Turn It Up Loud - The Recordings, 1981-1985
After Family, after Streetwalkers… Roger Chapman’s solo career is scarcely the best-remembered facet of his career, and that despite reveling in gems that could rival the best of either of his past projects.
Launching with the still-breathtaking Chappo album in 1979, with Mail Order following in 1980, and backed by a great new band, the Shortlist, Chapman might have been “unfashionable” in the eyes of the music press and its followers, but he remained a storming performer, armed with a voice that could strip the paint from the studio walls - as is immediately apparent from the first disc in this hefty box set, the magnificently titled Hyenas Only Laugh For Fun.
Released in 1981, Chapman’s first for Polydor Records, Hyenas kick off a five CD package that traces his work through the first half of the new decade, brilliantly chronicled in the accompanying booklet, and bolstered by a small and a very select smattering of bonus tracks: four tracks from a 1984 Berlin show, the 1983 “Shot In The Dark” b-side, and both sides of 1984’s “How How How” 45.
Three of the discs represent his studio work. Hyenas was followed in 1983 by Mango Crazy and, with Chapman’s career bolstered by “Shadow On The Wall,” his hit collaboration with Mike Oldfield, The Shadow Knows in 1984. A live version of the Oldfield track is included among the Berlin bonuses.
The double live set He Was… She Was… You Was… We Was… consumes the remainder of the package, an astonishing show captured on Chapman’s late 1981 tour of Germany, and even more remarkable for the absence of any of his own oldies.
Rather, it is dominated by solo material, interspersed by some dramatic covers - Slim Harpo’s “I’m a King Bee,” Hendrix’s “Stone Free,” and even a snatch of Miles Davis’s “Bitch’s Brew.” There’s also a thunderous, driving “I Just Wanna Make Love To You,” captured on cassette at one of the shows, and included as a bonus track on both the original LP and here. If you can’t find the original vinyl, He Was… is probably worth the cost of the box set in its own right.
Recorded in that titular year, but unreleased until 1971 after her original label folded, 1969 was Julie Driscoll finally stating her independence, two years after her partnership with Brian Auger and his Trinity sundered. And, for anybody stepping into it expecting more in the mold of her best known recordings - “Wheel’s On Fire,” “Road to Cairo,” “Season of the Witch” et al… well, it was a surprise.
Accompanied now by husband-to-be Keith Tippett, and a cast of musicians that included Elton Dean, Chris Spedding, Jeff Clyne, Mark Charig and Karl Jenkins, Driscoll schemed an album that wholly showcased that remarkable voice, but did so from some very unexpected corners.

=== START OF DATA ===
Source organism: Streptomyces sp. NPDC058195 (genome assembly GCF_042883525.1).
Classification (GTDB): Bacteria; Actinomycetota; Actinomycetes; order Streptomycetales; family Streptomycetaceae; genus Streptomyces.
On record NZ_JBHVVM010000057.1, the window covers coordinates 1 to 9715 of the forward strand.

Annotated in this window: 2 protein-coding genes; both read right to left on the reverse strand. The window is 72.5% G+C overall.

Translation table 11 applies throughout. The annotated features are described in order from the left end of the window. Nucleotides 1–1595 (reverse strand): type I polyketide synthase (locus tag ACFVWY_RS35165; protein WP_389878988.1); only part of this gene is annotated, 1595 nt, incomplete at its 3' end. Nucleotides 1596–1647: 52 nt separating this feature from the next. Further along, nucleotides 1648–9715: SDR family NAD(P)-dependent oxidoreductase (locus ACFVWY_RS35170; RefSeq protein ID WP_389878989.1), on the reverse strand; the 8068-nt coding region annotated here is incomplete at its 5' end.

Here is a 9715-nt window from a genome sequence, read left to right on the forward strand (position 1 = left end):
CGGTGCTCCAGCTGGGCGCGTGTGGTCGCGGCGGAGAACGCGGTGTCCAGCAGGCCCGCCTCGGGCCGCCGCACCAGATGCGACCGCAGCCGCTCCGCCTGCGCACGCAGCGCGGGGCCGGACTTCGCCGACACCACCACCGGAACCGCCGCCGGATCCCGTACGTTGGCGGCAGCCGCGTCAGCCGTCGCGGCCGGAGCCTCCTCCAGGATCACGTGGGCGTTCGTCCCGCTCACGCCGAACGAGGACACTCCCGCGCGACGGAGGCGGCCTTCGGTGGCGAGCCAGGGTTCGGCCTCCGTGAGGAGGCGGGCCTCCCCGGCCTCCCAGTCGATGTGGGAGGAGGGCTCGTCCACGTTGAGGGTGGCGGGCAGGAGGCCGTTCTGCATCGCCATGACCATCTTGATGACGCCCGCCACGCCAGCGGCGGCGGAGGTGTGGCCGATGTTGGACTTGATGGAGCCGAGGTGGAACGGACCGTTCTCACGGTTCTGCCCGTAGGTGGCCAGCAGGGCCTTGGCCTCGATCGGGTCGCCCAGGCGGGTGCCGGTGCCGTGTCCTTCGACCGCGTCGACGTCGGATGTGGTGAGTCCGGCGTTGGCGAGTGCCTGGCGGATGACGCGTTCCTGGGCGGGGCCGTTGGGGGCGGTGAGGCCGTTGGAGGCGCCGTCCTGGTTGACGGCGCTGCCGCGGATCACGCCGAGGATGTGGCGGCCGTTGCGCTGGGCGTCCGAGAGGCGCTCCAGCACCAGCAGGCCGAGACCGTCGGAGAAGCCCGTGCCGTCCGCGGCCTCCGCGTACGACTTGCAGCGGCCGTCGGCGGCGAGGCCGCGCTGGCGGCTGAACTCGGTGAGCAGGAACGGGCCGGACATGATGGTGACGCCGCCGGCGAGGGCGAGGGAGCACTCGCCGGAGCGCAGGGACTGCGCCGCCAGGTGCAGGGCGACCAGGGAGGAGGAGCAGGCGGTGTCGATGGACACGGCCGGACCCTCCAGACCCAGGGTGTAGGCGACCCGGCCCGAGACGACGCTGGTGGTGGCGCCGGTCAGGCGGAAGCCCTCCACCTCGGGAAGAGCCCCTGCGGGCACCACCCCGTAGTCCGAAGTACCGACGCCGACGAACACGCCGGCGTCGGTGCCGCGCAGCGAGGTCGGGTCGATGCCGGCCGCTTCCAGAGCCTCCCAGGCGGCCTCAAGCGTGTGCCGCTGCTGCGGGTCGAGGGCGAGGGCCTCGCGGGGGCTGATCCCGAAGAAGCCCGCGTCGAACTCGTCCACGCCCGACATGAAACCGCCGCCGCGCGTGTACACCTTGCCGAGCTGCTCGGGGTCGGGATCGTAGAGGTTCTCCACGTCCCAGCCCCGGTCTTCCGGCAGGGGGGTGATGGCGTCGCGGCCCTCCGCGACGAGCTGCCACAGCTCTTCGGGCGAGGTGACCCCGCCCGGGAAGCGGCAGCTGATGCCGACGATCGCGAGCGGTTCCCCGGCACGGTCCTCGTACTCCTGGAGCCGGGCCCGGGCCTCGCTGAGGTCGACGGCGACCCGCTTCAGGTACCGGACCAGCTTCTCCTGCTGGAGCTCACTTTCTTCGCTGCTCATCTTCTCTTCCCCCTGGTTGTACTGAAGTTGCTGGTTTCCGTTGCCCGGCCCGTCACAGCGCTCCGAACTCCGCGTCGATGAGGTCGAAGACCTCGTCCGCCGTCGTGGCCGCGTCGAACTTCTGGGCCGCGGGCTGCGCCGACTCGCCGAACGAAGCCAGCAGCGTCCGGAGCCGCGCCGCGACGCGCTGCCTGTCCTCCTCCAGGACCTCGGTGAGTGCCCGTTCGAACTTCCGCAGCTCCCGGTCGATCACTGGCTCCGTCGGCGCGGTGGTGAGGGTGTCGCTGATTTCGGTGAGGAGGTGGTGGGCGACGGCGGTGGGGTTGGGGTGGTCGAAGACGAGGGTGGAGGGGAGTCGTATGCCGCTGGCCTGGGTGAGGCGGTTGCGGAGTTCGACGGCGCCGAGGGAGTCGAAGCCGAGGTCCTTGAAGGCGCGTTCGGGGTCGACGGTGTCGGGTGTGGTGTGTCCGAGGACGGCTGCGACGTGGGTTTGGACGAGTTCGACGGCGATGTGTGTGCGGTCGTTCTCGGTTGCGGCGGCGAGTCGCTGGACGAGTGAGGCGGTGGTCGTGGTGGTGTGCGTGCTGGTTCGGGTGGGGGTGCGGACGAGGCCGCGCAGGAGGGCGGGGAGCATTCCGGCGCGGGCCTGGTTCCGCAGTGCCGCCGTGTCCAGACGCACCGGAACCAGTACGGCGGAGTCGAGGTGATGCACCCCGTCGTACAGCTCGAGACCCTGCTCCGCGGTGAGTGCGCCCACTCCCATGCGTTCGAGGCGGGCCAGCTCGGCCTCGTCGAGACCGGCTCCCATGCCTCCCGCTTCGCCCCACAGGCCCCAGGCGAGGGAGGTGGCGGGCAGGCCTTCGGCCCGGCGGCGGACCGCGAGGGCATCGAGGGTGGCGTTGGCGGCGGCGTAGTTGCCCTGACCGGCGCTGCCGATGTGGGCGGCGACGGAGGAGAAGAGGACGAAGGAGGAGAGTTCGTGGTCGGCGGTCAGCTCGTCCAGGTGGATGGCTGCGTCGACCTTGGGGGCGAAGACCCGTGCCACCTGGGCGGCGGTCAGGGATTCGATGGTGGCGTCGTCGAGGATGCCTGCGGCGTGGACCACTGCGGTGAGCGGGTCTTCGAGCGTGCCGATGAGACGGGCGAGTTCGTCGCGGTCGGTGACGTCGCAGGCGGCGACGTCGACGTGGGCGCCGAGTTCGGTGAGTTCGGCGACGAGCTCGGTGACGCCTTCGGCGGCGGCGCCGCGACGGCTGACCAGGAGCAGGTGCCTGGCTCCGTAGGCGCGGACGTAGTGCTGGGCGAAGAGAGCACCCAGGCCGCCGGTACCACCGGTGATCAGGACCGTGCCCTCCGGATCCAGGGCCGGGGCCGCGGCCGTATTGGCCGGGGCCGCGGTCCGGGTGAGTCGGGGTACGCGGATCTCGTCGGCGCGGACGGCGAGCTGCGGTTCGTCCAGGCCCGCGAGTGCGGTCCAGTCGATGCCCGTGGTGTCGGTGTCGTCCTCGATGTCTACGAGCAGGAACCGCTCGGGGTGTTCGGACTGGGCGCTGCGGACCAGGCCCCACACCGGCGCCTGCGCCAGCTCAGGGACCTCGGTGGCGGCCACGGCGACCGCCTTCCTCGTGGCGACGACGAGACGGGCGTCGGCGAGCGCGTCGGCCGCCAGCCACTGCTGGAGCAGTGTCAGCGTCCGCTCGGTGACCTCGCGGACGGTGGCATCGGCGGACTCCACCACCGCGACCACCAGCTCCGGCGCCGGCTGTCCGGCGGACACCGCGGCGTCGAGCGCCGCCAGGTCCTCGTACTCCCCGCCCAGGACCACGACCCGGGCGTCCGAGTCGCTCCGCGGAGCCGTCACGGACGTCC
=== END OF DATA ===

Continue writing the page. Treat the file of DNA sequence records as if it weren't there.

The overall mood of the album is dark, largely inspired by Driscoll’s own emotions following her departure from the Trinity - which in turn was fired by her distrust of, and disgust with, the fame that had so swiftly engulfed the band. In the liners, she talks of one particular live show that exhaustion ensured was one of their worst. “But the audience, because of our reputation, just went potty and thought it was wonderful.”
If the emotions remain reasonably stable, however, the accompaniment takes us all over the place. The opening “A New Awakening,” for example, is driven by acoustic guitar, across which Spedding’s yowling guitar does its best to distract the listener, while a horn section tootles for all it’s worth.
“Leaving It All Behind” is the sound of Soft Machine if Driscoll had replaced Robert Wyatt; “Break Out” was possibly the last song Driscoll’s old labelmates, Blossom Toes, ever recorded, a rolling rocker which pushes Driscoll’s delivery to new heights. And “Lullaby” is so sensibly titled that the haunting “Walk Down,” which follows, is all the more powerful, if bloody. And it all winds down with the closing “I Nearly Forgot - But I Went Back,” a yearning, nostalgia-chased ballad that other ears have claimed is comparable with the best of Sandy Denny. You probably won’t disagree.
Lazy Ways and Beach Party
Hindsight can be a real beast sometimes. Looking back on the Marine Girls, it is difficult to see them as anything more than an early footnote in the career of Tracey Thorn, an acoustic teenaged quartet gently strumming away the cares of early 1980s.
In fact, they were sensational. A little lo-fi, a little clumsy, the sound of a youth club band playing their rehearsals in public, the Marine Girls nevertheless possessed a charm and effervescence that were thoroughly addictive.
The self released A Day By The Sea cassette (a limited edition of 50 copies) and the scratchily recorded “On My Mind” single were their first public steps, early in 1981. By the end of the year, however, DJ John Peel was playing the life out of their newly-released Beach Party album, and would soon be inviting the band in for a couple of sessions.